HTC Corp (宏達電) and Samsung Electronics Co, smartphone makers that sell handsets running on the Android operating system, gained market share worldwide last quarter as the Google Inc software became more popular.
Samsung, which unveiled the Galaxy line of Android-based devices last year, almost tripled its share of the global smartphone market to 9.6 percent as its shipments rose more than fivefold, research firm IDC Corp said yesterday. HTC almost doubled its portion to 8.5 percent and more than tripled shipments.
The top phone makers who didn’t use the Google software lost or maintained market share, IDC said. Research In Motion Ltd (RIM), which sells BlackBerry phones on its own operating system, fell to 14.5 percent of the market from 19.9 percent a year ago. Nokia Oyj, the biggest smartphone maker, slipped to 28 percent from 38.6 percent. Apple Inc, which sells the iPhone, maintained its share at 16.1 percent.
Google, based in Mountain View, California, gives away Android for free to boost revenue from services such as mobile advertising and expand the market for its search engine. A separate report last week, from research firm Canalys, showed Android became the world’s best-selling operating system for smartphones last quarter.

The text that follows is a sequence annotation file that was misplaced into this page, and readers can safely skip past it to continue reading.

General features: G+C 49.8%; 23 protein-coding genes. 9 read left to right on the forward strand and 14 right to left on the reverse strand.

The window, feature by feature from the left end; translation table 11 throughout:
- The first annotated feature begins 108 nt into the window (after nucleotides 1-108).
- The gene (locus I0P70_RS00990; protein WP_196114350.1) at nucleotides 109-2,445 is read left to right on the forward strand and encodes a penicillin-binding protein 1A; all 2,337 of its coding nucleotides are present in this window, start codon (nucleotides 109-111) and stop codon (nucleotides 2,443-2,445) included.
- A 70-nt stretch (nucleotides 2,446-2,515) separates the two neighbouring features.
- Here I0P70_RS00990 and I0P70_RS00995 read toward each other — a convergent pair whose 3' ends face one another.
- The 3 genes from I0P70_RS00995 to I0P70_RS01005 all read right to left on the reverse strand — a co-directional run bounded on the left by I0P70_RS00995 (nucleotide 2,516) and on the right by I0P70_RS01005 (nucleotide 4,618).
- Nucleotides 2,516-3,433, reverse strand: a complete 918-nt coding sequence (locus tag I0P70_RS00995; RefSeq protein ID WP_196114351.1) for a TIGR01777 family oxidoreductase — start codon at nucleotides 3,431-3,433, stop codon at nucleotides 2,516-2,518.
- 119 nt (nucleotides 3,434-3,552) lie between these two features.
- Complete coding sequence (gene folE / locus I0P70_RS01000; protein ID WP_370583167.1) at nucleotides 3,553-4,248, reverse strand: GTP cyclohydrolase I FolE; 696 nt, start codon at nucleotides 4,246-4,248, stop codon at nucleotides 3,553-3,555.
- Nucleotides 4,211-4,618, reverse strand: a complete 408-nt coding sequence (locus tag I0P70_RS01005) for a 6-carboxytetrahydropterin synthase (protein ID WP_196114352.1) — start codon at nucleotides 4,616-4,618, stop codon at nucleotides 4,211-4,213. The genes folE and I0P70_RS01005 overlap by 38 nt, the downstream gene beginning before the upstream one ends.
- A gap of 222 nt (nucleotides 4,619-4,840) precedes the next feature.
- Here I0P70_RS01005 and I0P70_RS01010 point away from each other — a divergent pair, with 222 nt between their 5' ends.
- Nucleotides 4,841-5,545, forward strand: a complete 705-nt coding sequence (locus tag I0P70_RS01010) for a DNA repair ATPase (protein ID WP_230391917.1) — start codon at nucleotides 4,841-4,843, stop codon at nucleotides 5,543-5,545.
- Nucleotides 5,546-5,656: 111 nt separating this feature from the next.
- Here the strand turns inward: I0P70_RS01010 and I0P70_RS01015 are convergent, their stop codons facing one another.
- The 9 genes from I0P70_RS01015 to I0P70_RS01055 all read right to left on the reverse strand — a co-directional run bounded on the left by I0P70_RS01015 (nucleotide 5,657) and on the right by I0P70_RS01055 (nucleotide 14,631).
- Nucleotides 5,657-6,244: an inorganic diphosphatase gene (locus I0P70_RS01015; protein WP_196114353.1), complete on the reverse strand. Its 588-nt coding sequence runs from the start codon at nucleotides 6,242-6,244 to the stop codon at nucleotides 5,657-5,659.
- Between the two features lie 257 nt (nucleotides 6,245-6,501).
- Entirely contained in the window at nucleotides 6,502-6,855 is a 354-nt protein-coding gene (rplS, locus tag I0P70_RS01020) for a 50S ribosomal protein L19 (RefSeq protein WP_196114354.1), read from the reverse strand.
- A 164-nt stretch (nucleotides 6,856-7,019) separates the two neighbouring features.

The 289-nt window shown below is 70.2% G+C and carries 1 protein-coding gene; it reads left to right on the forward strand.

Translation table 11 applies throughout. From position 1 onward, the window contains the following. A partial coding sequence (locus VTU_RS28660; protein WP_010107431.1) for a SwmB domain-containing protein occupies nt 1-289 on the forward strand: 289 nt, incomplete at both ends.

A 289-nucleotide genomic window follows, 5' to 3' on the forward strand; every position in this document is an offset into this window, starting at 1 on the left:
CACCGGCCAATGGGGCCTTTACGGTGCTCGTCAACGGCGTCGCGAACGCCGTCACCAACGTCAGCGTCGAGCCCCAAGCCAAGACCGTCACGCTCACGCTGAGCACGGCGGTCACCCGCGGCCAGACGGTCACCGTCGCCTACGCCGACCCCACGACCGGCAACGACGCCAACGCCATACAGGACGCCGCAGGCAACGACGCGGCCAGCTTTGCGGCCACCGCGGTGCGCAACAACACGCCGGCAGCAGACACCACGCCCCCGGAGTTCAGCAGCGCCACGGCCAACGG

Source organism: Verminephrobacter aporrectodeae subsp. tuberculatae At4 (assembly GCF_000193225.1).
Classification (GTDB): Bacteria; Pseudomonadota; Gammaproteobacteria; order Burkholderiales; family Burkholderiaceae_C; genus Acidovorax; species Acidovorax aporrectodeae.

The industry shipped 100.9 million smartphones during the fourth quarter worldwide, a jump of 87 percent from a year earlier, Framingham, Massachusetts-based IDC said. For the year, shipments totaled 302.6 million worldwide, up 74 percent from 2009, IDC said.
Operating systems control mobile devices much like similar software on personal computers and they come with a different variety of applications and functions.
Similar trends are appearing in the US, according to Virginia-based researcher ComScore Inc. While RIM maintained its spot as the most popular smartphone operating system, it declined in December to less than a third of the market from 41.6 percent a year earlier. Google’s Android operating system jumped to 28.7 percent of the market from 5.2 percent, according to the report.